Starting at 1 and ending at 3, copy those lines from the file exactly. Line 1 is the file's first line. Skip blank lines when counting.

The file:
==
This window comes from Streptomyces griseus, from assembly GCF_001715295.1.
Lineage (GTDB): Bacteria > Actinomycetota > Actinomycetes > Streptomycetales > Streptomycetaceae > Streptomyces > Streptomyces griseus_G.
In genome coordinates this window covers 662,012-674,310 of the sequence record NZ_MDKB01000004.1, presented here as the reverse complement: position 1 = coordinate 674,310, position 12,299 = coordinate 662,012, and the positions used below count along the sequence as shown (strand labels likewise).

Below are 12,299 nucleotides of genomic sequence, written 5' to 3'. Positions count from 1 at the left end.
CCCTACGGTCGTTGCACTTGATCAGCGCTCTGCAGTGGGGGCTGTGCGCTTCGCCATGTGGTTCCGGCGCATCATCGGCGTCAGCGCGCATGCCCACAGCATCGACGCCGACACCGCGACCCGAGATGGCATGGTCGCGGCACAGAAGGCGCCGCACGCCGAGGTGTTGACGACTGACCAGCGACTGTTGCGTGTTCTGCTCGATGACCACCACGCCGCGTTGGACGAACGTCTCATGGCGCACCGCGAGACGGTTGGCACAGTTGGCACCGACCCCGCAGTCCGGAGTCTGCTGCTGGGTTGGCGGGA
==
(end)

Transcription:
This window comes from Streptomyces griseus, from assembly GCF_001715295.1.
Lineage (GTDB): Bacteria > Actinomycetota > Actinomycetes > Streptomycetales > Streptomycetaceae > Streptomyces > Streptomyces griseus_G.
In genome coordinates this window covers 662,012-674,310 of the sequence record NZ_MDKB01000004.1, presented here as the reverse complement: position 1 = coordinate 674,310, position 12,299 = coordinate 662,012, and the positions used below count along the sequence as shown (strand labels likewise).